Dances With Wolves, by Michael Blake, creates a remarkable story of a soldier named Lieutenant Dunbar. This story is written in third person, and has diary entries of lieutenant Dunbar in them. The story tells off buffalo, Comanche enemies, Comanche leisure, society, homes, religion, and clothing. In the novel, Dunbar meets Comanche Indians, and learns their ways of life. The story takes place during the civil war era. Eighteen excerpts from the novel and nineteen citations have been used to determine the historical accurateness of Dances With Wolves.
Dunbar is a civil war hero who is sent to an abandoned fort named Sedgewick. Throughout the story buffalo plays an important role. In Dances With Wolves, author Michael Blake states, "They (comanches) also gnawed off pieces of the raw meat (the buffalo). They were eating it greedily, as if it were fresh apple pie."(p.160.) This information is verified in Bill Lund's book The Comanche Indians, "Buffalo was an important Comanche food.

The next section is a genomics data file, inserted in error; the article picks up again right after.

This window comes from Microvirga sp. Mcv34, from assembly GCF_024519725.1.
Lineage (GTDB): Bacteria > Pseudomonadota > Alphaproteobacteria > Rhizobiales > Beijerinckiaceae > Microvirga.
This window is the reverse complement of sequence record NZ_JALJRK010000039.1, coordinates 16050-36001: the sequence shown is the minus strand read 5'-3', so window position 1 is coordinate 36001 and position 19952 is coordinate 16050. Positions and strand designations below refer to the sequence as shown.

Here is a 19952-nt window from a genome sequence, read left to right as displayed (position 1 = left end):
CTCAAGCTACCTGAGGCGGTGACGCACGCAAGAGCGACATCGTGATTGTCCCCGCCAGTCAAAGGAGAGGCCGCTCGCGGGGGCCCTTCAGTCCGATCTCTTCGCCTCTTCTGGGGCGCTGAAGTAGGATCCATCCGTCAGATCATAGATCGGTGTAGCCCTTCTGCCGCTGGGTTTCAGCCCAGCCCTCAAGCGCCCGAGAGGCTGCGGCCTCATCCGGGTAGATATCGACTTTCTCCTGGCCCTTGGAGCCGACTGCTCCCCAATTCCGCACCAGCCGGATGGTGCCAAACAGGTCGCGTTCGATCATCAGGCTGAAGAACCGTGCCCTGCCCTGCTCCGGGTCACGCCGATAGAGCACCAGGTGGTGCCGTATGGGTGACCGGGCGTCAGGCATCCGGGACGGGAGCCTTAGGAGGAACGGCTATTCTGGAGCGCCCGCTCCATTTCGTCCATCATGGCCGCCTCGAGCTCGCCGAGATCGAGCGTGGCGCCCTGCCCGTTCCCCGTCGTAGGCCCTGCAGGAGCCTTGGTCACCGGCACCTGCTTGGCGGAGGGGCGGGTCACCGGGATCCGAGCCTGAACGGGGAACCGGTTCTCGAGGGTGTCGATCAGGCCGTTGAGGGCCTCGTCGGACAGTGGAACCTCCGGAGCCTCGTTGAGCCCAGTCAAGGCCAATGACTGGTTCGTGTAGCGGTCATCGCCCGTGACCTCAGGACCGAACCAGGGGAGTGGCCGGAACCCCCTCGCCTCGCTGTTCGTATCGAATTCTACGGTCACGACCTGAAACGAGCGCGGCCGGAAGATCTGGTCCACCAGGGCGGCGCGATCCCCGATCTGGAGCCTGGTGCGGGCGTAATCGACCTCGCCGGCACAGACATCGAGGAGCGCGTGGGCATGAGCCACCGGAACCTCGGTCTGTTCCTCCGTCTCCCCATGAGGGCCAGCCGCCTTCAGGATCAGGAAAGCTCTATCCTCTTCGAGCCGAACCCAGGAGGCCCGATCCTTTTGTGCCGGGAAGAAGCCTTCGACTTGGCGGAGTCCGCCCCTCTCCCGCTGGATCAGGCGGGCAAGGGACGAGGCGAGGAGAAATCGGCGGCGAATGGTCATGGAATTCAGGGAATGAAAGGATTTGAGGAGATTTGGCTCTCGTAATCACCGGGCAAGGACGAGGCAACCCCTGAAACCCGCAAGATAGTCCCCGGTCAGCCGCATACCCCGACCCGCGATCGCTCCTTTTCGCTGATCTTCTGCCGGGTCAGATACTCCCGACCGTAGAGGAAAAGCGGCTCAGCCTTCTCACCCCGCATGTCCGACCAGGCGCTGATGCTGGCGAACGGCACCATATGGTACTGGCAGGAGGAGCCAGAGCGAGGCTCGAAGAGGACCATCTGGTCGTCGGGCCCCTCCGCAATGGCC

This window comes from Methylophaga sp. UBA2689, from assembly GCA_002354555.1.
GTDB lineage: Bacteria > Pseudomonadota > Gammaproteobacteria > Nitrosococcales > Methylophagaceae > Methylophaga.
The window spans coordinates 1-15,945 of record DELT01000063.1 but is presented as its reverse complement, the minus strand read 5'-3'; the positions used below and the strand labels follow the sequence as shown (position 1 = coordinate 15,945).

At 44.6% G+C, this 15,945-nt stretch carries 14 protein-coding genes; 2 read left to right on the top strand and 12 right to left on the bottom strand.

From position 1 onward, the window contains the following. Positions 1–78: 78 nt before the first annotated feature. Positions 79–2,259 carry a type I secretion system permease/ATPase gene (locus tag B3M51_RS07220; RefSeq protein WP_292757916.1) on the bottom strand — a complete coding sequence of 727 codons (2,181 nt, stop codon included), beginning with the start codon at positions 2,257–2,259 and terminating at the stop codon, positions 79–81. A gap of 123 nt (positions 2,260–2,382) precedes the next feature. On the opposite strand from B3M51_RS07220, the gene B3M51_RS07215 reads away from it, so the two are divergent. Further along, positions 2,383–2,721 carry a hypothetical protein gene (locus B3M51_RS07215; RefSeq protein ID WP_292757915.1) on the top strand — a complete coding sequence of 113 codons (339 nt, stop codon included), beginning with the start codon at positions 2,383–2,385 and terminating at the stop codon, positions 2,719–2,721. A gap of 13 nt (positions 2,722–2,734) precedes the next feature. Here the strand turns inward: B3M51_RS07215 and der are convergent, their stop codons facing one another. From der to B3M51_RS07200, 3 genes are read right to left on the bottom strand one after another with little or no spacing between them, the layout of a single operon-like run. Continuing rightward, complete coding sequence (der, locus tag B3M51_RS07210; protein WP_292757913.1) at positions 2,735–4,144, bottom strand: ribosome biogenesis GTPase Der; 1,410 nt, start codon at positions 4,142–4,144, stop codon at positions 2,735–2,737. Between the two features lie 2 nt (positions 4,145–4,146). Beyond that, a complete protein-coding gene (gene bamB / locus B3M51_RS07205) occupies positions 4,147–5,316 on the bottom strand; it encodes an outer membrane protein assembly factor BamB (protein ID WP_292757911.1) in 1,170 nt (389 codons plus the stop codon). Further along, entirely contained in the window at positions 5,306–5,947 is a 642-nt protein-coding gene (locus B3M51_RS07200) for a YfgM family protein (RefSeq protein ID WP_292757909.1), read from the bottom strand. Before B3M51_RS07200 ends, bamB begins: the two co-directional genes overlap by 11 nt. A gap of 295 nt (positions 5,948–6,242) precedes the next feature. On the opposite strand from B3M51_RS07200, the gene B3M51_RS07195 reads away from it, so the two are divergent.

They ate buffalo meat all year long." (p.9.)
The buffalo was considered the most important animals to the Native Americans. In the novel, it states that, "They (buffalo) were life of the prairie. And there were thousands of them pouring over the embankment and down to the river." (p.143.) This is acknowledged in Russell Freedman's book Buffalo Hunt. "To Plains Indians, the buffalo, or American bison, was the most important animal on the earth." (p.8.)
Buffalo hides were used for many different objects such as clothes and homes. As stated in the novel, "A load of stacked buffalo hides was peeking over the rails." (p.153.) History agrees with this statement because in Raymond Bial's book The Comanche, "Women scraped the flesh from buffalo hides then stretched them out to dry in the sun. The raw...